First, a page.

As explained in the basic usage tutorial, the ContentHandler interface is one of the core components of SDX. All this interface does, is respond to event sent to it. A subclass of this interface can respond to the events it is sent in any way it likes.

The DocumentBuilder class from the basic usage tutorial is an example of a ContentHandler. It builds DOM-like tree based on the events it gets sent. We passed an instance of it to the XmlFileReader. All the XmlFileReader did was call the corresponding ContentHandler methods for each node and attribute it encountered in the document. So, for the following file:

<customers>
	<customer>
		<company>Al Bundy's shoes</company>
		<address>No hope lane 34</address>
		<phone>55528974637</phone>
	</customer>
</customers>
the XmlFileReader does the following:
// The content handler variable is the DocumentBuilder we passed to the XmlFileReader
contentHandler->startDocument();
contentHandler->startNode("customer");
	contentHandler->writeNode("company", "Al Bundy's shoes");
	contentHandler->writeNode("address", "No hope lane 34");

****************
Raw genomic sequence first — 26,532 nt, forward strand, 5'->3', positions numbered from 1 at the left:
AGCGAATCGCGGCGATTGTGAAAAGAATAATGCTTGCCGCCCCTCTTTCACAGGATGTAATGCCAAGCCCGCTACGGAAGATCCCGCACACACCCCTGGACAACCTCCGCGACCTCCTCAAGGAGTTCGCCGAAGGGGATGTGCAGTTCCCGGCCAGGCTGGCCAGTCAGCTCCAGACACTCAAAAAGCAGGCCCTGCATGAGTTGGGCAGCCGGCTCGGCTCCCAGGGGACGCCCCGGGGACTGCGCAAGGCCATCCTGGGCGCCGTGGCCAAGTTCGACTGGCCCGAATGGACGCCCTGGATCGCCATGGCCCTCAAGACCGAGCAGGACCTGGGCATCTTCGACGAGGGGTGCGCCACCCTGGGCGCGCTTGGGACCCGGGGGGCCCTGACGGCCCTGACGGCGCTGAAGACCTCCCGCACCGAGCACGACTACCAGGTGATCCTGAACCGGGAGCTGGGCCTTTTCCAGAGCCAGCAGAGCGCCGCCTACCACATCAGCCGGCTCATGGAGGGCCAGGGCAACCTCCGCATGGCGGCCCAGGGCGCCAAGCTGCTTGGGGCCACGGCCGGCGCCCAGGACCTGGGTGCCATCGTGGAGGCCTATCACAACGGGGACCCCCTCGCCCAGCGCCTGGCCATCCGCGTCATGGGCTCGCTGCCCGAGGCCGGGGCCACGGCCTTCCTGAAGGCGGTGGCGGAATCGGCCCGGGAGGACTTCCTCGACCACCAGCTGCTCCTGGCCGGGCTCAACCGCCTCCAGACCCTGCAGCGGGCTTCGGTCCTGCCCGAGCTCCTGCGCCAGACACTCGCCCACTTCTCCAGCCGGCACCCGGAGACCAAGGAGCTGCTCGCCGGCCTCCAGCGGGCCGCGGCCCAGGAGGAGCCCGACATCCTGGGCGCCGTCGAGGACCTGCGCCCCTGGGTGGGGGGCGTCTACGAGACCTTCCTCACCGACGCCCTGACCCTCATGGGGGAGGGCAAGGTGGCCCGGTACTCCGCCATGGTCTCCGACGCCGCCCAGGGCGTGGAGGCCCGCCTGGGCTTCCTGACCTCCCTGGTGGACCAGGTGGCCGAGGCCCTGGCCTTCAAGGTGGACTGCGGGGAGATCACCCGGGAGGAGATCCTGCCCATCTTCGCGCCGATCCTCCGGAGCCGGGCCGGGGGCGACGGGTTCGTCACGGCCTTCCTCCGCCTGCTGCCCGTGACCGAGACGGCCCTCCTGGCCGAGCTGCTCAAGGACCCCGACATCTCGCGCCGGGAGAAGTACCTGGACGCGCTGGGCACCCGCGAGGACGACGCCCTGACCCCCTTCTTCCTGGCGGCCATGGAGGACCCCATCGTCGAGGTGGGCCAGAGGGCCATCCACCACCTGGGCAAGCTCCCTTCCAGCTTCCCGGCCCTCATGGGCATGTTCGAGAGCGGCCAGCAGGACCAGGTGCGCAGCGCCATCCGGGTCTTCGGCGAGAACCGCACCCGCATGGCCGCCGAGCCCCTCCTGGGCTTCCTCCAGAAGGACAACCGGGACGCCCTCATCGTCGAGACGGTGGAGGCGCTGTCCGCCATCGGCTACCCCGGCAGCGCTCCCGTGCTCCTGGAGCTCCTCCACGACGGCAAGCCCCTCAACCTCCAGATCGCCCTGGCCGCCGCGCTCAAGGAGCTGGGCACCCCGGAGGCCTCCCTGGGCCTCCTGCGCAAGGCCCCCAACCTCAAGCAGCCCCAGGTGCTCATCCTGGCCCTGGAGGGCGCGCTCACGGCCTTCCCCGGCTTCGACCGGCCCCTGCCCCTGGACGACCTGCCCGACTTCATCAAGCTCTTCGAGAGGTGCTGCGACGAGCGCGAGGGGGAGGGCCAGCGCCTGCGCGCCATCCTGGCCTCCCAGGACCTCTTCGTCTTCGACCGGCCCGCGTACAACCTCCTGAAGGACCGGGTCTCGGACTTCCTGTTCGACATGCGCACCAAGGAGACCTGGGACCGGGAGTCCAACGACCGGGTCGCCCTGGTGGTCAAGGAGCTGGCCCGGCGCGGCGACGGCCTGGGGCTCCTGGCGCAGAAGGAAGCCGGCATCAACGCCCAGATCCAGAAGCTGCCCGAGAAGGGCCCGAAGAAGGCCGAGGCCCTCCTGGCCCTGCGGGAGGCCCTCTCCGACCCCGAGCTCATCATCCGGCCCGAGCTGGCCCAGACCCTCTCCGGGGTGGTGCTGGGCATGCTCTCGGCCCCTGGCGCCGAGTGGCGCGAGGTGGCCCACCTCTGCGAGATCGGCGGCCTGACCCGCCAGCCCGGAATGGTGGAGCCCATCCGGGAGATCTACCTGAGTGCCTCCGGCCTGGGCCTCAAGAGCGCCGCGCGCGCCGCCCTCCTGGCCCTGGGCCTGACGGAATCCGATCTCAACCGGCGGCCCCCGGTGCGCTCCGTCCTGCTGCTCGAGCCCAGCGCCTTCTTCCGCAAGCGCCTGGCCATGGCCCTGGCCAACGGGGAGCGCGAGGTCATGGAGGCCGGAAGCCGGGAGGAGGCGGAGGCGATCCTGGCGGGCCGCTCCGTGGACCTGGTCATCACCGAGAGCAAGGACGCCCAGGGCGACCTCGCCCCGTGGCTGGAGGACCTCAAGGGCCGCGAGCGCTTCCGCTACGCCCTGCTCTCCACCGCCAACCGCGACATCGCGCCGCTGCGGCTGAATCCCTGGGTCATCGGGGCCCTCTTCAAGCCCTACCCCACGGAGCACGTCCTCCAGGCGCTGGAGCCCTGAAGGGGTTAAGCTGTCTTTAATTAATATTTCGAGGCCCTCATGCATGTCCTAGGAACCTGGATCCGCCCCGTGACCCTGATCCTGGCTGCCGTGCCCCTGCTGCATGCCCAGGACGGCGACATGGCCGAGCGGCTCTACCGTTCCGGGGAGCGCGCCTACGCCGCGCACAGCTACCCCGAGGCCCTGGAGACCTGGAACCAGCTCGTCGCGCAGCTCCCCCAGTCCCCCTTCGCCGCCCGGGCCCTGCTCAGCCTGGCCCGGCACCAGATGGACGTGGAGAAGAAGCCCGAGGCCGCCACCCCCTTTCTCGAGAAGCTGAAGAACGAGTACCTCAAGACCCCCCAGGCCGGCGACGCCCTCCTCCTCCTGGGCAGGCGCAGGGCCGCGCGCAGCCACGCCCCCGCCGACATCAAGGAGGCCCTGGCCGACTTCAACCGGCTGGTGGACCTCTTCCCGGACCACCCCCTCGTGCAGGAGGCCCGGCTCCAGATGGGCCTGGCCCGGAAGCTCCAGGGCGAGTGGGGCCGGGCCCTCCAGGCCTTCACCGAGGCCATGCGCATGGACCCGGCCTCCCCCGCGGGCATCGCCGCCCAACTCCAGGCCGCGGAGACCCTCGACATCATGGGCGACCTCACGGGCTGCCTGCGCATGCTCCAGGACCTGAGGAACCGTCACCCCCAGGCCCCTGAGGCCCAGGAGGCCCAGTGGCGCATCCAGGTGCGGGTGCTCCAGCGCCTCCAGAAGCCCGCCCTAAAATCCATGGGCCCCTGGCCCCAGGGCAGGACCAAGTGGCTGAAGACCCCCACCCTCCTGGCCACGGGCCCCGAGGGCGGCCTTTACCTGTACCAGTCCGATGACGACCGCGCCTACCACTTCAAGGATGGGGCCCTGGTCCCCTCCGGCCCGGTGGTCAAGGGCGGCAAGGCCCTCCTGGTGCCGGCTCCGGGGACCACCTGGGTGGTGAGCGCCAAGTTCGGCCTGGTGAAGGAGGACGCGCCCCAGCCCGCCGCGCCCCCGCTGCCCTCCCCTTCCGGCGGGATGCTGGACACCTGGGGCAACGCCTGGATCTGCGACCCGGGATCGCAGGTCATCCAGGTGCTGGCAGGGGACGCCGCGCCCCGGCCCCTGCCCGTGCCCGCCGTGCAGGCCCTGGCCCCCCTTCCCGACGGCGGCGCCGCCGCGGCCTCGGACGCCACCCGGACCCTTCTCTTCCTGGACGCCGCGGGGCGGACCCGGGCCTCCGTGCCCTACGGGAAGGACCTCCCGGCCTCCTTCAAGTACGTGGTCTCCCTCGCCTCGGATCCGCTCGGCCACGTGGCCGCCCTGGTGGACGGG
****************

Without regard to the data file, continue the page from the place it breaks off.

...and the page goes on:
contentHandler->writeNode("phone", "55528974637");
contentHandler->endNode();
contentHandler->endDocument();

File readers for other formats work roughly the same way. The exact way they treat files is (or will be) documented in the API for the corresponding classes.

To summerize, file readers take ContentHandlers which could do virtually anything you want. You can link a reader directly to a writer to convert between different formats. You can use ContentHandlers directly to write your own data into a file and you could even chain ContentHandlers if you want for complex processing of data or on the fly conversions (which we'll do in the next tutorial).

For more examples, look through through the Tests directory and the SDX sources (don't be afraid, it is well organized ;)). Also, an interesting class to look at is the ContentPrinter. With it, you can observe what classes send to ContentHanders you pass them.